I kept turning on the oven light to see if anything was happening. I was convinced I was going to end up with chickpea soup. Sure enough, at around the 10 minute mark, it started to solidify around the edges, and after a further 10 minutes, I had a golden chickpea flatbread!

This is wonderful served plain without any toppings, but let your imagination go wild. Pecorino Romano, pears and honey would be fantastic. I would also love to try it with burrata, basil and ripe summer tomatoes!

Click here to print the recipe for Farinata.

Alice’s New Classic Macaroons

For me, it’s just not Passover unless we have macaroons.That’s macaroons, with two oo’s, the ones made with coconut, not to be confused with macarons, the French confection, with one o, which are typically made with ground almonds, powdered sugar and egg whites.

In fact, I love macaroons so much that I dressed up as a chocolate one several years ago.  My youngest sister, in Toronto, held a masquerade Seder.  We all had to come dressed as our favorite Passover character.  I took a little creative license and showed up dressed head to toe in chocolate-brown, topped with a very large pyramid-shaped cardboard hat, covered with macaroons.  A word of advice for anyone thinking of trying this – don’t!  I used canned macaroons (I didn’t want to waste the homemade ones for a craft project) and they became very heavy when coated with glue.  The overpowering stench of coconut and glue, as we drove from Ottawa to Toronto, left everyone in out van feeling quite ill.

However, it didn’t cure me of my love for all things coconut, especially macaroons. Cookbook author, dessert chef and Chocolatier Alice Medrich, created these incredible macaroons in her recent book, “Chewy, Gooey, Crispy, Crunchy, Melt-in-Your-Mouth Cookies.” Leave it to Alice to come up with a genius twist on this classic cookie. Instead of using shredded or desiccated coconut, Alice suggests using coconut chips. These are wide shavings of unsweetened coconut that can be found in most health and bulk food stores these days.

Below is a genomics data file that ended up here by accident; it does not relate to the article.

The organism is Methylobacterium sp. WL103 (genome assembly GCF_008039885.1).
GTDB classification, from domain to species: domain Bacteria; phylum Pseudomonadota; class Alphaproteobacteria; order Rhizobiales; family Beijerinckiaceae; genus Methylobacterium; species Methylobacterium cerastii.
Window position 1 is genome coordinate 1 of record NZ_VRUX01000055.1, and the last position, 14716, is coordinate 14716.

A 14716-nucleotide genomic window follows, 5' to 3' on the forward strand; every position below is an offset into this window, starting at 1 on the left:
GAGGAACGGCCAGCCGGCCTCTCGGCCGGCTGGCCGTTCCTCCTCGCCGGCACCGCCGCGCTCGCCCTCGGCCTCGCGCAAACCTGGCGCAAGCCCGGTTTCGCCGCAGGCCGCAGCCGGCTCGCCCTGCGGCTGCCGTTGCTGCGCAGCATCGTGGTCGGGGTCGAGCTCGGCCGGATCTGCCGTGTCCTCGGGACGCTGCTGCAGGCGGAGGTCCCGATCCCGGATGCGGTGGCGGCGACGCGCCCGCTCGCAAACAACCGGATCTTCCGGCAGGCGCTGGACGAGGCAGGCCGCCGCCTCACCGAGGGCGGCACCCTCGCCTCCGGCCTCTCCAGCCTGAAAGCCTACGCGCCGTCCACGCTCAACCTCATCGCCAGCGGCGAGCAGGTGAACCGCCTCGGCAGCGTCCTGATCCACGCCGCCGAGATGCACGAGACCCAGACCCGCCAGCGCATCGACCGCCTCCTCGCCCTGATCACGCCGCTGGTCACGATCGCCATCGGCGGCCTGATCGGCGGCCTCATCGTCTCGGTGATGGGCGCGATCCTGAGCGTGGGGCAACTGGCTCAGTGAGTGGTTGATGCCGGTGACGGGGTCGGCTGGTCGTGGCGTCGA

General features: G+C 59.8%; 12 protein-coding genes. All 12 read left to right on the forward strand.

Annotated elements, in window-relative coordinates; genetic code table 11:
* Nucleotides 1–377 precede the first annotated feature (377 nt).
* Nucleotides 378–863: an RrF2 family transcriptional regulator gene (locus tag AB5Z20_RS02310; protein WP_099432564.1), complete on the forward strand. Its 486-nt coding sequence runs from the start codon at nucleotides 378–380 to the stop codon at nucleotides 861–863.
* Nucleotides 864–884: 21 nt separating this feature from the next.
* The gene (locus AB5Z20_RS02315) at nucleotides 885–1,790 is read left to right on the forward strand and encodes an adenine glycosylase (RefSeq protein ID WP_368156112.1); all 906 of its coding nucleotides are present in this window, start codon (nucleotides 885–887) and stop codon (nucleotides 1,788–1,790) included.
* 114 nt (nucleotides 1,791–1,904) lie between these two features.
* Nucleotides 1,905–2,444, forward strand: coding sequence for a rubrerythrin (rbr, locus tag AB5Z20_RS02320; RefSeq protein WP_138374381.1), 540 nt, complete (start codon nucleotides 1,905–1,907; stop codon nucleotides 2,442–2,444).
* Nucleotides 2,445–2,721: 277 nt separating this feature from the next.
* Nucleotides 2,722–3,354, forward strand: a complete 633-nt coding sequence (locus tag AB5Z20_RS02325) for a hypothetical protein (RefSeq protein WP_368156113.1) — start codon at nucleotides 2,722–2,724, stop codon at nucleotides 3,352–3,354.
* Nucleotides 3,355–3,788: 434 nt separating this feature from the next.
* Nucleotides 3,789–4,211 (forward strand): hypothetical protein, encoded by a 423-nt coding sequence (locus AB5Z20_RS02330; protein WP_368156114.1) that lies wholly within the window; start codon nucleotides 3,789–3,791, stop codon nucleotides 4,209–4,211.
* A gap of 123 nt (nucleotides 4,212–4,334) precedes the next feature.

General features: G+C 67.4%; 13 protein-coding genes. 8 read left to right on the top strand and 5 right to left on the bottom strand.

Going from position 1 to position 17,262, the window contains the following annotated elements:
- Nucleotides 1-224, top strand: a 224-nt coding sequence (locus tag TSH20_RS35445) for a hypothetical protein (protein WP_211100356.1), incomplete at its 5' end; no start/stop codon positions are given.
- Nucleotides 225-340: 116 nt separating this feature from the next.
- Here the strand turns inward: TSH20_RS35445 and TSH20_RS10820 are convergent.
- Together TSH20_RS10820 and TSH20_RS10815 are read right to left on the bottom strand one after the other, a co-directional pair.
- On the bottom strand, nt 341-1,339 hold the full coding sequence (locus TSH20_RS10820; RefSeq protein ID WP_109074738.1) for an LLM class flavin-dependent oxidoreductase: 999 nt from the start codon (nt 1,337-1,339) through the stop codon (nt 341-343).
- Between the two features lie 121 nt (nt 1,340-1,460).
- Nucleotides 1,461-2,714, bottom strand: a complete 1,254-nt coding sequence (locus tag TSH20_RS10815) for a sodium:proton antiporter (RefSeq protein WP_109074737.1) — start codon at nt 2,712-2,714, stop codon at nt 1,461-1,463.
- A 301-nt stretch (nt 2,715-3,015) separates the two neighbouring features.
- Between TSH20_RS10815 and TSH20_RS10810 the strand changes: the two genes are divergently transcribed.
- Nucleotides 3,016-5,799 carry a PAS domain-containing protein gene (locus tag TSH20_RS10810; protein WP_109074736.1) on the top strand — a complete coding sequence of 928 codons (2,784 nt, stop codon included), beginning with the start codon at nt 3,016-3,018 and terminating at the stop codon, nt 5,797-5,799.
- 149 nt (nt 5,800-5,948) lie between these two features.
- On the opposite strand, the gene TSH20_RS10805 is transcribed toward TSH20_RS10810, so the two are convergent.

Chewy, toasty and supremely yummy! The pure coconut flavour really shines through in these stunning beauties. Alice suggests shoving a large chunk of bittersweet chocolate into the centre of each cookie to take a great cookie over the top!

Egg whites, coconut chips, vanilla extract, sugar and a pinch of salt all get mixed together in a large bowl. I used vanilla extract paste so you can see the flecks of the vanilla bean seeds in my mixture. The bowl then gets set in a large pan of simmering water, to heat the mixture through and thicken the egg whites.

I used a small ice cream scoop (about 3/4 of an ounce) to form the macaroons. I stuck a piece of 70% bittersweet chocolate in the centre of each before baking. Unfortunately they oozed right out once I baked them.

I got a little smarter on the second tray and carefully inserted the chocolate into the centre of the macaroon and used wet fingertips to make sure chocolate was mostly enclosed. It wasn’t until I baked them all that I reread the recipe and discovered that Alice inserts the chocolate after baking, while macaroon is still warm!

However you insert the chocolate, these macaroons are pure coconut heaven!

Click here to print recipe for New Classic Coconut Macaroons.